Senator John McCain said on Thursday the fall of Muammar Gaddafi was inspiring people all over world, including citizens of Syria, Iran, China and Russia, but he twinned his praise with caution about Libya's many revolutionary armed groups, saying they had to be brought under control.
Leading the first visit to Tripoli by members of the U.S. Congress since Gaddafi's fall last month, McCain added at a media conference that U.S. investors were eager to do business in the oil-exporting country but this would be difficult as long as fighting continued.
Many residents of the capital say they want the return of the police and the departure of trigger-happy provincial gunmen who have based themselves there since they helped topple Gaddafi last month, saying they fear the militias' jockeying for post-revolutionary power may turn violent.
"We believe very strongly that the people of Libya today are inspiring the people in Tehran, in Damascus, and even in Beijing and Moscow," said the Republican Senator from Arizona, a former presidential contender.
"They continue to inspire the world -- and let people know that even the worst dictators can be overthrown and be replaced by freedom and democracy."
"How they succeed will also be watched very carefully by the rest of the world," said McCain, who was accompanied by fellow Republicans Lindsey Graham of South Carolina, Marco Rubio of Florida, and Mark Kirk of Illinois.
They earlier held talks with the country's de facto head of state, Mustafa Abdel Jalil, the chairman of the interim National Transitional Council (NTC), and the interim Prime Minister, Ahmed Jibril.
Rubio said the United States should always side with democracy even if it might be tempted not to, in cases where "those in charge of a government are friendly to our interests".
"Ultimately I believe we should always be on the side of a transition to democracy that includes Iran, Syria and eventually I hope Bahrain and Saudi Arabia," he said.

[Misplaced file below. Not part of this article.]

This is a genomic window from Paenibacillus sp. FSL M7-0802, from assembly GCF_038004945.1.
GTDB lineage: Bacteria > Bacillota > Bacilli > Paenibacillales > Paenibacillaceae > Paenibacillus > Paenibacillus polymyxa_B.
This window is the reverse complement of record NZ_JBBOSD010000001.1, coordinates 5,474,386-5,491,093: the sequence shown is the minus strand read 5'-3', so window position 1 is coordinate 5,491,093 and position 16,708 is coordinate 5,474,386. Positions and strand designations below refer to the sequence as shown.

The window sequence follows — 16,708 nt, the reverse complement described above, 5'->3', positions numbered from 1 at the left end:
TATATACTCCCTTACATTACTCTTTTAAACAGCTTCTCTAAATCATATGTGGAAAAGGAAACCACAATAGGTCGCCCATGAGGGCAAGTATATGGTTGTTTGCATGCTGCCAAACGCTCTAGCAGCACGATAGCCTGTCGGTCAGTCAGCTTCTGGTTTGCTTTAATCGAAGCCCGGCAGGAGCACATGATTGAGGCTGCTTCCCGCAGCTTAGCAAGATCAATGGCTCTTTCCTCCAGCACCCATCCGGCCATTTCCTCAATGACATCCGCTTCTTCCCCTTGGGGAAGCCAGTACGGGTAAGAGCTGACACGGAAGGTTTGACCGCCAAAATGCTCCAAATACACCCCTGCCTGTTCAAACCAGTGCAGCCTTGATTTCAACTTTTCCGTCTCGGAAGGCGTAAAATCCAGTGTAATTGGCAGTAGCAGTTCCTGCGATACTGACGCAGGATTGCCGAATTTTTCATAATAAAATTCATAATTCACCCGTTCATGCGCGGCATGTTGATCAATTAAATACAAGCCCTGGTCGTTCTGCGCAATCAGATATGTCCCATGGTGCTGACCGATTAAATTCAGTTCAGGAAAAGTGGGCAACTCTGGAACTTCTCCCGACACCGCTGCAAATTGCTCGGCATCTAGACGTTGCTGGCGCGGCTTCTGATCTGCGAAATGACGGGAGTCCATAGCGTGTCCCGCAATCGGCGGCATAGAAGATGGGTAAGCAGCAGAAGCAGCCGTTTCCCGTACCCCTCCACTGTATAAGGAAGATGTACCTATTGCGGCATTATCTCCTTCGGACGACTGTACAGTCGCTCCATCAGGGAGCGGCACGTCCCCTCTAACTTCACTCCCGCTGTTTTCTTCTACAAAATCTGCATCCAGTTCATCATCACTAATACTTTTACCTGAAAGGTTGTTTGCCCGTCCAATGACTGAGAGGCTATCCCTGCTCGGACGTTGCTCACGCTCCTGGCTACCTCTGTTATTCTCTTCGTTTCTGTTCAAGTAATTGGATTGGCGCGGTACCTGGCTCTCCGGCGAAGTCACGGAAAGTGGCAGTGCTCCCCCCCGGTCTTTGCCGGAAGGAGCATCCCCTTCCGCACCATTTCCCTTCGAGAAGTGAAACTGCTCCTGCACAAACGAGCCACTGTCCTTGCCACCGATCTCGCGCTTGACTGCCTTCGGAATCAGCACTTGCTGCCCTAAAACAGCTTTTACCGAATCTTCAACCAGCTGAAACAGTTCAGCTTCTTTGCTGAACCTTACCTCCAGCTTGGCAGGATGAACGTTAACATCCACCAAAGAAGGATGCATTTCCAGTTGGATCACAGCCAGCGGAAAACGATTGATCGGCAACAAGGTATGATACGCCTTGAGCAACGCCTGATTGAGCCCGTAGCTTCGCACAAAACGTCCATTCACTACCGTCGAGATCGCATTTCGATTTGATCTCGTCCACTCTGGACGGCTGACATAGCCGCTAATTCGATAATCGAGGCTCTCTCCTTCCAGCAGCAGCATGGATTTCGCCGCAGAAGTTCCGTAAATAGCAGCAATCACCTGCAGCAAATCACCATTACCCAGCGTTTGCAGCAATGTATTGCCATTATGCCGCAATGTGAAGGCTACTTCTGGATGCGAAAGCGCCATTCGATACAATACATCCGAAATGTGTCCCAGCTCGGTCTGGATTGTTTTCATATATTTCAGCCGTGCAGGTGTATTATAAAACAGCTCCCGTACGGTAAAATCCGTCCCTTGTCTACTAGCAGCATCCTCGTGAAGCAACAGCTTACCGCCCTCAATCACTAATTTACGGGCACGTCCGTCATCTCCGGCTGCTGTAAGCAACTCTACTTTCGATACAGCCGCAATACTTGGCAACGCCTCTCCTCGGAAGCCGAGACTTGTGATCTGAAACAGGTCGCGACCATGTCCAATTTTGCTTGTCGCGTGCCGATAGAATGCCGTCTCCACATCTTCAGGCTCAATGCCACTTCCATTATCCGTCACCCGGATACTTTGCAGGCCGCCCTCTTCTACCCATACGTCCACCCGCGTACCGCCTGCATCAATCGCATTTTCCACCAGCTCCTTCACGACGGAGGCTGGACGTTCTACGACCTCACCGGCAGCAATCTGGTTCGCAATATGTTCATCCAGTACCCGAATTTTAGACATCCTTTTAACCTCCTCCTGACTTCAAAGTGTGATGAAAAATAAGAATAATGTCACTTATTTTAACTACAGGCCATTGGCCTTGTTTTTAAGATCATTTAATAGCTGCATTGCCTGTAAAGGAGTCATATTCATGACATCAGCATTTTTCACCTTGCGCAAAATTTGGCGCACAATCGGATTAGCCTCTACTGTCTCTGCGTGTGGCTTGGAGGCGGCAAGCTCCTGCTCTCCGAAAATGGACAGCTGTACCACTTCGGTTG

Asked if the United States would cooperate with Libya in the event that it had an "Islamic government", McCain replied: "I think the U.S. will be prepared to cooperate with any government that the Libyan people decide. But obviously our relations will be affected by what kind of government that is."
"I do not claim to be an expert on Libya but I do know enough to know that the people of Libya are not in significant numbers interested in a radical Islamic extremist government such as we have in Iran or a couple of other countries. That's not the nature of the Libyan people."
McCain also said the interim NTC had to continue trying to bring under control Libya's many armed groups, whose habit of shooting in the air unsettles many in the capital.
"It's important for the NTC to continue bringing the many armed groups in this city and beyond under the responsible control of its legitimate governing authority," McCain said. "It's essential to continue working together to secure the many weapons and dangerous materials that the Gaddafi regime proliferated around this country."
On Lockerbie, McCain said Americans wanted to know if anyone else was responsible for the 1988 airliner bombing which killed 270 people other than the one Libyan so far convicted for the attack, Abdel Basset al-Megrahi.
In March, NTC chairman Jalil, Libya's former justice minister, said he had evidence of Gaddafi's involvement in the bombing of Pan Am Flight 103.
"I see no reason why we will not see cooperation on the part of the Libyan government after all 90 some Americans are dead as a result of his (Megrahi's actions) actions and we'd like to know who else was connected with it," McCain said.
Megrahi was convicted of the bombing in 2001 and sent to a Scottish prison to serve a life sentence. The Scottish government released him and sent him back to Libya on compassionate grounds in 2009 because he had cancer and was thought to have only months to live.
Megrahi's release and return to a hero's welcome in Libya angered many in Britain and the United States, home to most of the Lockerbie victims. (Editing by Louise Ireland)
© 2016 Thomson/Reuters. All rights reserved.